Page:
Why did Nicolle Flint Quit?

Amidst the explosive revelations made by former Liberal staffer Brittany Higgins and now allegations of a historic rape made by a current member of cabinet, South Australian Liberal MP Nicolle Flint announced she would not seek re-election.

In its timing, the announcement appeared motivated by mounting evidence of misogyny in parliament, and in the Liberal party room in particular. Flint is one of 11 female members of the party room, alongside 32 men.

The decision was made public in an email to Flint’s constituents. She has declined requests for comment from major newspapers.

Her fellow SA MP, Finance Minister Simon Birmingham, faced cameras on her behalf on Saturday. “Her one message,” Birmingham said, “is that people understand her desire to see political engagement occur in a safe and respectful way.”

Flint has previously spoken out against – and seemed to be personally affected by – personal attacks against her during the last election campaign. She singled out GetUp and the practice of ‘bird-dogging,’ in which activists follow politicians in order to record their answers to tough questions at unexpected moments. The MP had previously topped a GetUp poll of “hard-right” South Australian MPs who should be targeted at the election.

Flint featured in a GetUp poll of Liberal targets (the national “winner” was Peter Dutton).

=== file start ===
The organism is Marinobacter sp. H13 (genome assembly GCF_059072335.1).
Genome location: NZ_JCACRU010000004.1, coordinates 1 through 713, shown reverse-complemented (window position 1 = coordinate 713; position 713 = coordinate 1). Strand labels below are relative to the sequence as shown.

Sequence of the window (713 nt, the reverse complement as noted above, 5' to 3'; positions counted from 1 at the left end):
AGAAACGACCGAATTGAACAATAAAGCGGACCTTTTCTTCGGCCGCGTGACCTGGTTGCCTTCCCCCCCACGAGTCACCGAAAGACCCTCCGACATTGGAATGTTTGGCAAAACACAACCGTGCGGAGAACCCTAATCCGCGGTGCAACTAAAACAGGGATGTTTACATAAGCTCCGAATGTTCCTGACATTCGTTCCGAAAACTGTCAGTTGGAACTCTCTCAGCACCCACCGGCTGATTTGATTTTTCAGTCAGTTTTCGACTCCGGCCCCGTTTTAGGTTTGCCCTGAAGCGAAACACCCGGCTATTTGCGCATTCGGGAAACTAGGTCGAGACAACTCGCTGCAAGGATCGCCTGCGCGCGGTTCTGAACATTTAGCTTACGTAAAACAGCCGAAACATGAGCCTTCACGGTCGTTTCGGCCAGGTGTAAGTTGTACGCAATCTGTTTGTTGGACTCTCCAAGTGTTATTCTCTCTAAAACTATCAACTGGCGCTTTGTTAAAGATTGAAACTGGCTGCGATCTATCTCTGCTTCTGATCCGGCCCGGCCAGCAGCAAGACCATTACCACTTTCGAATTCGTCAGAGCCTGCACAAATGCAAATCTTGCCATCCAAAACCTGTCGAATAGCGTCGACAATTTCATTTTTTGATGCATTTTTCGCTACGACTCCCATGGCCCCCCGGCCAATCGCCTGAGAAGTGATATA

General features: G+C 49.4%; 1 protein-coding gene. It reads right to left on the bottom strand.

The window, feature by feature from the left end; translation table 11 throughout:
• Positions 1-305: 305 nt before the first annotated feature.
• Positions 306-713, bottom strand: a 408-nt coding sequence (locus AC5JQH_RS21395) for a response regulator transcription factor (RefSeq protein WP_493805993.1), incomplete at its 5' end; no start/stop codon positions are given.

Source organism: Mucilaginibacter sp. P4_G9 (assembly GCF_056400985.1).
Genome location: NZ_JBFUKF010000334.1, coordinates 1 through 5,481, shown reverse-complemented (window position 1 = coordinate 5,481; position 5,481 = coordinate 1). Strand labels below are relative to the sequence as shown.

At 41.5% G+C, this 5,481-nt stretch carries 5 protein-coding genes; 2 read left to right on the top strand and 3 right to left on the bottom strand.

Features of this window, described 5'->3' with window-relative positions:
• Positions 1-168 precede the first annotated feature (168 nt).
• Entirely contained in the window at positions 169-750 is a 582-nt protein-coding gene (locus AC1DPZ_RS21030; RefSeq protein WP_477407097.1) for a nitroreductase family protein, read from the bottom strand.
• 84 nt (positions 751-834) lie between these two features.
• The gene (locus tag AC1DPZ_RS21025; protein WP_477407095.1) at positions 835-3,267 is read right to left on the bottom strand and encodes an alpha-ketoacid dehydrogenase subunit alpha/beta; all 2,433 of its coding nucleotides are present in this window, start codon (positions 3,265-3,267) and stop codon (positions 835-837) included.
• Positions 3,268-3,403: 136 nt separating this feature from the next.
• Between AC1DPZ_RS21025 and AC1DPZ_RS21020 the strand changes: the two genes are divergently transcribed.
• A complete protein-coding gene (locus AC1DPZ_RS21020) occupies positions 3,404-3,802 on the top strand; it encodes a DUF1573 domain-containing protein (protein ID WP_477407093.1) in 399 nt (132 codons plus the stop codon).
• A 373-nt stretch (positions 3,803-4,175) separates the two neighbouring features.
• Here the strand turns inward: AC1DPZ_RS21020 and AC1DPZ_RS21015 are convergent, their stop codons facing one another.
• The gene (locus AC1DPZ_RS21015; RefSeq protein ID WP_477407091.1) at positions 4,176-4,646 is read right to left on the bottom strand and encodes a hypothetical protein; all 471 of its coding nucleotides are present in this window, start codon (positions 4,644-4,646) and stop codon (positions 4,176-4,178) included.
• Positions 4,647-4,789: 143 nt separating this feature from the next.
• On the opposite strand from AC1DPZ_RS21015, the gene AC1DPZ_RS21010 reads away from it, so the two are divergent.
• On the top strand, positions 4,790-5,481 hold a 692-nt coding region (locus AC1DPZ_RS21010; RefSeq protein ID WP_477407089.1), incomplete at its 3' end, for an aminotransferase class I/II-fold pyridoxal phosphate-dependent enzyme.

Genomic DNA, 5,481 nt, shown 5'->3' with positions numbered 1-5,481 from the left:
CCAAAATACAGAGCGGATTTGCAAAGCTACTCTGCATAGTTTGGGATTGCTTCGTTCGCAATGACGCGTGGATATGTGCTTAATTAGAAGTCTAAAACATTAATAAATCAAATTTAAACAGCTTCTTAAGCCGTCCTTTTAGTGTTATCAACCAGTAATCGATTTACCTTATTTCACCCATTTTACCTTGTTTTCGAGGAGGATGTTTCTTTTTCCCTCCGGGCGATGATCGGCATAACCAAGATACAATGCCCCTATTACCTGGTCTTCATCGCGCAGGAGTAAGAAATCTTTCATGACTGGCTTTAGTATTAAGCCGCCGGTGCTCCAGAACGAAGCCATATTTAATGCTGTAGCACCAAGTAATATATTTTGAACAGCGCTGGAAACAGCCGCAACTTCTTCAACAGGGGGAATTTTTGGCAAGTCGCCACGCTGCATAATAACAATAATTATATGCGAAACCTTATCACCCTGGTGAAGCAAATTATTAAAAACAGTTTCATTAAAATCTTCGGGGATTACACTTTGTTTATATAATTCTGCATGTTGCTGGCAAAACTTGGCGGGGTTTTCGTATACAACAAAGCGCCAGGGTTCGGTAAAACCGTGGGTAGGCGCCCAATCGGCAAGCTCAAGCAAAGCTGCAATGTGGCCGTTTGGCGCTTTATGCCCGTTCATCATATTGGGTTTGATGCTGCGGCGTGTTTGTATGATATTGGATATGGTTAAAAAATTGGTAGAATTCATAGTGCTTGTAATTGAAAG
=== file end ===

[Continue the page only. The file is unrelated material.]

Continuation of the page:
Flint also said that her office has been repeatedly spray-painted with degrading misogynistic graffiti. She also posted a video on Twitter in which she wore a garbage bag “to match [the] rubbish views” of commentators unnecessarily calling attention to her clothing.

In 2019, she was followed by a stalker for five months. GetUp denied any affiliation with the man, who received a stalking caution from SA police. Given the next federal election is expected to be held later this year, it is entirely understandable Flint would want to avoid going through the same thing.

Flint’s departure is a timely reminder that while sexism clearly runs rampant in the private school-educated boys’ clubs frequented by the likes of Christian Porter, it is also an issue everywhere, and one that goes well beyond party political lines.


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